4 Tips for Dating During Separation and Divorce

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By Loriann Oberlin (MS, LCPC) for Divorce Magazine

Based upon my own journey through divorce, book research and work as a therapist, I say with certainty that those who are separated often crave validation and companionship to stave off loneliness. They often desire affection — especially after cold marriages without it — and sometimes, they desire just that: desire.

These feelings are completely normal, but what one does can either enhance or complicate the path in the weeks that follow. Keep these four tips in mind when dating during separation and divorce:

1. Learn to be alone.
There’s a strong temptation to jump into the dating pool after being jilted by a spouse who may already have a significant other, or because suddenly when you announce that you’re no longer attached, others in that same category flock to you due to the needs I listed above.

Because the validation, companionship, desire and affection have hands-down feel-good effects, your mood will improve and your fears of being alone may lessen if you date or hook up. The chemistry of falling for another person — and their falling for you — makes this happen. Yet for your own good — not to mention that of your children and/or the legal matters ahead of you — the priority is not to fall but to step into the next phases of your life, including matters of the heart.

Put another way, sometimes anyone who pays attention to you at this stage of the game will look perfect, but you may well trade one passive-aggressive or untrustworthy character for another with traits you’ve yet to discover. That chemistry has the capacity to blind you no matter how long you’ve been uncoupled, but you risk walking into the wall if you take that leap too soon following a separation.

Learn to be comfortable by yourself. Enjoy hobbies or outings you’ve put off or couldn’t take part in, or merely watch reruns at 3 a.m. while crunching loudly on chips in bed with no one to tell you to shut out the light, be quieter or change the channel. The healthiest partner out there wants to complement your life — not be your life. For that, you need to stand on your own first.

2. Set your standards.
Novels and certain cable channels (namely Hallmark or Playboy) provide escapes and fantasies. But real life has those four letters that make the world that we live in — reality. It’s okay to think about a few fantasy qualities in your next mate, but realize (those four first letters again!) if you search for perfection, you’ll end up alone.

Where do you want your life to be in five years? Ten years? Fifteen? What conversations, hobbies, travel, and life goals do you want to engage in? Now, what does a potential mate need to have to complete, not complicate, that vision? What information might you need to make careful choices?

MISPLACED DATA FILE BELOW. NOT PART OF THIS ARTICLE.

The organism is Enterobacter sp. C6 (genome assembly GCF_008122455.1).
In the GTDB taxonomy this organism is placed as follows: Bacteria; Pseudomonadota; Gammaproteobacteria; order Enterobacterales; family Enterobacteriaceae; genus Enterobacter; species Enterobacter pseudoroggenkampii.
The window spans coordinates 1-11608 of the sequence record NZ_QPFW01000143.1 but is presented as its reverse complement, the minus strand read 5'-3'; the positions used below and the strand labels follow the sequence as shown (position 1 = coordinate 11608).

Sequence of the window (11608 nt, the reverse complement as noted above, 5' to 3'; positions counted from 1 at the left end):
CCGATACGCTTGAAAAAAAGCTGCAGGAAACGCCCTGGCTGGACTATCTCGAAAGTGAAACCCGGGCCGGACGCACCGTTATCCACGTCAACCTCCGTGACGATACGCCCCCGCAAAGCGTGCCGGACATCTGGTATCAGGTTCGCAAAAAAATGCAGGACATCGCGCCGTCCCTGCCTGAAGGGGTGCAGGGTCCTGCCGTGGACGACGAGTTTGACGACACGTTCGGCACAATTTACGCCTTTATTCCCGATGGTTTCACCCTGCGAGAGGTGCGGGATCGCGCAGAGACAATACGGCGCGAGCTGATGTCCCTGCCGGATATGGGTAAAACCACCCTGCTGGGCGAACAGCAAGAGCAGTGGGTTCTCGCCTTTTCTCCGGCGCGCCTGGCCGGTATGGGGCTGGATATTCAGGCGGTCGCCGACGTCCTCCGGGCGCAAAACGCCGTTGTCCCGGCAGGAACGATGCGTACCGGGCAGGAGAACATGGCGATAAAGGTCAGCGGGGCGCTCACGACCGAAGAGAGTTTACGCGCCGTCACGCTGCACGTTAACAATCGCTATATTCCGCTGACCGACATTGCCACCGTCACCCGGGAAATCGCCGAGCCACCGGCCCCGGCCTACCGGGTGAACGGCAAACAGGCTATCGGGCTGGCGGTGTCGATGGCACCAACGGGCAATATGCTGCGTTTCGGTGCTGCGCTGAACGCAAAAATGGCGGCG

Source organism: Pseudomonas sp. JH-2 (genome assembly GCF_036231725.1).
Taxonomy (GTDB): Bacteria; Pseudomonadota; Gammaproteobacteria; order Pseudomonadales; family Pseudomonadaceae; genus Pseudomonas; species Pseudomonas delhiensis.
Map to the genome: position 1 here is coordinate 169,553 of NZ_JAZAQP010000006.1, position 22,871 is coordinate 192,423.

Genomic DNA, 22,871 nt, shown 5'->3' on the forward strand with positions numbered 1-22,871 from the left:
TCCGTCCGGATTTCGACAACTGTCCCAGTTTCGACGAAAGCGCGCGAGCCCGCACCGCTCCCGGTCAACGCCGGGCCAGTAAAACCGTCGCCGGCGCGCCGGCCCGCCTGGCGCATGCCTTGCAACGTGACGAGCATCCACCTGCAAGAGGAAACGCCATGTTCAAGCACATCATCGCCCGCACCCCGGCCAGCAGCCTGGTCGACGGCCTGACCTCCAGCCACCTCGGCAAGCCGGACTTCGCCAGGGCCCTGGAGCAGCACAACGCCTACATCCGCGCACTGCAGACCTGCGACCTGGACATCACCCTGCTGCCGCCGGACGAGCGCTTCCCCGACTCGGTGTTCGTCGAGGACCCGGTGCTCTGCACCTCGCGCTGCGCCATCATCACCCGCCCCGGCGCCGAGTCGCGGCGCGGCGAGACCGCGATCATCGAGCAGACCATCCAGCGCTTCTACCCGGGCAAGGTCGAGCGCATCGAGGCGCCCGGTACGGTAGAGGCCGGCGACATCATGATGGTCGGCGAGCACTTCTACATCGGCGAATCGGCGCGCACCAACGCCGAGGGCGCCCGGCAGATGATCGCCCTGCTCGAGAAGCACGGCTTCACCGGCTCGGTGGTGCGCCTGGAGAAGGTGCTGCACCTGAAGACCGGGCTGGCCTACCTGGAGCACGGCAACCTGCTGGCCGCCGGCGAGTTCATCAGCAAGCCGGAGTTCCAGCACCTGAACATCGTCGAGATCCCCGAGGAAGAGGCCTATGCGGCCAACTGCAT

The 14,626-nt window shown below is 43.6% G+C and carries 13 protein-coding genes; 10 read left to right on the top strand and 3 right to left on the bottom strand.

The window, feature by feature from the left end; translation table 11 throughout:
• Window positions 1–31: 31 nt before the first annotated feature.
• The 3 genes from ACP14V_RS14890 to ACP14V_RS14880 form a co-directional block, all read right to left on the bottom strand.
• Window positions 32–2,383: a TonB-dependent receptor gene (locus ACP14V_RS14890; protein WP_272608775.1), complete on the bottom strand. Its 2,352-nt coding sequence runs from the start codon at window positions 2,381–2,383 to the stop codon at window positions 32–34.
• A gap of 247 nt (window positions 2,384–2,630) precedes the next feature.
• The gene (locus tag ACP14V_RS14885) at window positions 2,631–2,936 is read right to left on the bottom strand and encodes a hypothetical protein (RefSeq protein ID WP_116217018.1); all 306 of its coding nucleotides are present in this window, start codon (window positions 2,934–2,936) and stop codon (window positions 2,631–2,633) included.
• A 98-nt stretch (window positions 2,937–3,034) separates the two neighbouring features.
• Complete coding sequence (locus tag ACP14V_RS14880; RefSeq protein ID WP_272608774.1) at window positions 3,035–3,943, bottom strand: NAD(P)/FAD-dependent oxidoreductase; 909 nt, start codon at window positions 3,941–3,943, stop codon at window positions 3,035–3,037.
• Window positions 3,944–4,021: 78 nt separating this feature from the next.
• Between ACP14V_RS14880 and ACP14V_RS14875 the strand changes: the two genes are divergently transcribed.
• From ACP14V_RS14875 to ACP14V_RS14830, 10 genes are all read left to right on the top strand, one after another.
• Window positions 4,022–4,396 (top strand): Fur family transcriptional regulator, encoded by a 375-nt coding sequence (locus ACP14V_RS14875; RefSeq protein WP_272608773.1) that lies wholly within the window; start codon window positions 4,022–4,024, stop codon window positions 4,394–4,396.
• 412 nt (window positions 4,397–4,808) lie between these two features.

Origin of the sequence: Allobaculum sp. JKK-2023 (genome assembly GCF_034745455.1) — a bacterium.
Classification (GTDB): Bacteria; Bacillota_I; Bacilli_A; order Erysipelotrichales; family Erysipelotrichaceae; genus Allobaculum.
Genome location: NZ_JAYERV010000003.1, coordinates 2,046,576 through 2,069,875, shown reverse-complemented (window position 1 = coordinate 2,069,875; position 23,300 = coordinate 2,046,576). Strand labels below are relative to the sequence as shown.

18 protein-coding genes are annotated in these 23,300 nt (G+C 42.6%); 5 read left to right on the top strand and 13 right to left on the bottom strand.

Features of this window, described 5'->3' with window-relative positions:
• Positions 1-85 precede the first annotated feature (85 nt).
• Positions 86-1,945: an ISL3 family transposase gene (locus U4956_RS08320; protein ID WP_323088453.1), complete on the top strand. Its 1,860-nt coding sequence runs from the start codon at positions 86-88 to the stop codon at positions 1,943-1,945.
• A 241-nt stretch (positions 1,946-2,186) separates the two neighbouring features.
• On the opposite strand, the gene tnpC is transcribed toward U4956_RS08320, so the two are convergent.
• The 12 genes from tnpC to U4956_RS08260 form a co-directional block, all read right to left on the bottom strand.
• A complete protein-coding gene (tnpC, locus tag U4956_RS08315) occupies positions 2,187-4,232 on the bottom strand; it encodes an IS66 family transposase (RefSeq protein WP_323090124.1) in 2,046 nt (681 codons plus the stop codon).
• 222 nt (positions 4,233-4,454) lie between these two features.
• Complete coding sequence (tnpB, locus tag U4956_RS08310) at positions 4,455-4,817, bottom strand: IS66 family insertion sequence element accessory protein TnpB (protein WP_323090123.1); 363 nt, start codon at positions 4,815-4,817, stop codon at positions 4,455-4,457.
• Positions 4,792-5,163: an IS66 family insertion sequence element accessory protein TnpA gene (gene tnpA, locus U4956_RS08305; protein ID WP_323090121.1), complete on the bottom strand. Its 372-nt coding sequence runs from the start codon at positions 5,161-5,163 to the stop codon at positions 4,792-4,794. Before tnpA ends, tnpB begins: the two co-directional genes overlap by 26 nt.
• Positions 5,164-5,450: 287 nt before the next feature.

For instance, if would like to live debt-free or travel extensively, conversations about money and time creep to the top of your priority list. If you want to have a family, step into that discussion before you fall into infatuation.

3. Meet many, focus on a few.
When I wrote Surviving Separation and Divorce, I quoted Dr. Joy Browne from her own book in saying, “Hang out with friends, large groups, small countries.” This allows you to socialize, assuage loneliness, learn about people and gather information. Most importantly, you also do not complicate your separation with even the remote possibility that a jealous ex will accuse you of adultery or become difficult in settlement negotiations. Believe that they wouldn’t. Oh, jealousy is a powerful emotion!

4. Consider the kids.
Another book topic I have researched and see in clinical practice is Overcoming Passive-Aggression — the get-back that estranged spouses exhibit, often inadvertently casting their children as pawns into their own game of “I’ll prove to you.” Take the disengaged father. Mom falls (not steps) into a new relationship, and next thing you know, new guy is hanging out at the house and meeting the kids. “Oh but the kids adore him,” the Mom might tell her friends, or “I asked them and they didn’t mind if he spends Thanksgiving with us.”

Really? Try this one: Dad always felt Mom was more interested in the PTA and the children’s homework than him come ten o’clock at night or even six the next morning. Once separated, Dad begins dating a woman minus 12 years his wife’s age, complete with a grin that validates his attractiveness and self-esteem. Picture yourself hearing “the kids don’t mind” or “they think she’s pretty cool.” Following a separation, neither of you is immune to that sensitivity.

Don’t put your kids in no-win situations where you, as an adult, ask a child to validate your point-proving or post-divorce needs. Leave them out of it.

Children will always want to please a parent and protect the other’s interests. Sure, they may tell you what you wish to hear — if you put them in that triangulated, difficult spot — but they will feel like crap after such manipulation. Sorry, that word seems harsh, but that is exactly what that behavior looks like.

Date on your own time, for many months, maybe even 9-12 of them while separated, before you introduce the kids. If you are officially divorced, the timeline might shrink but waiting a few months, perhaps 3-6 months, is important because hopefully you have cooled down, found yourself, and understand your values. As a result, common sense abounds and everyone’s choices reflect the journey of that work.
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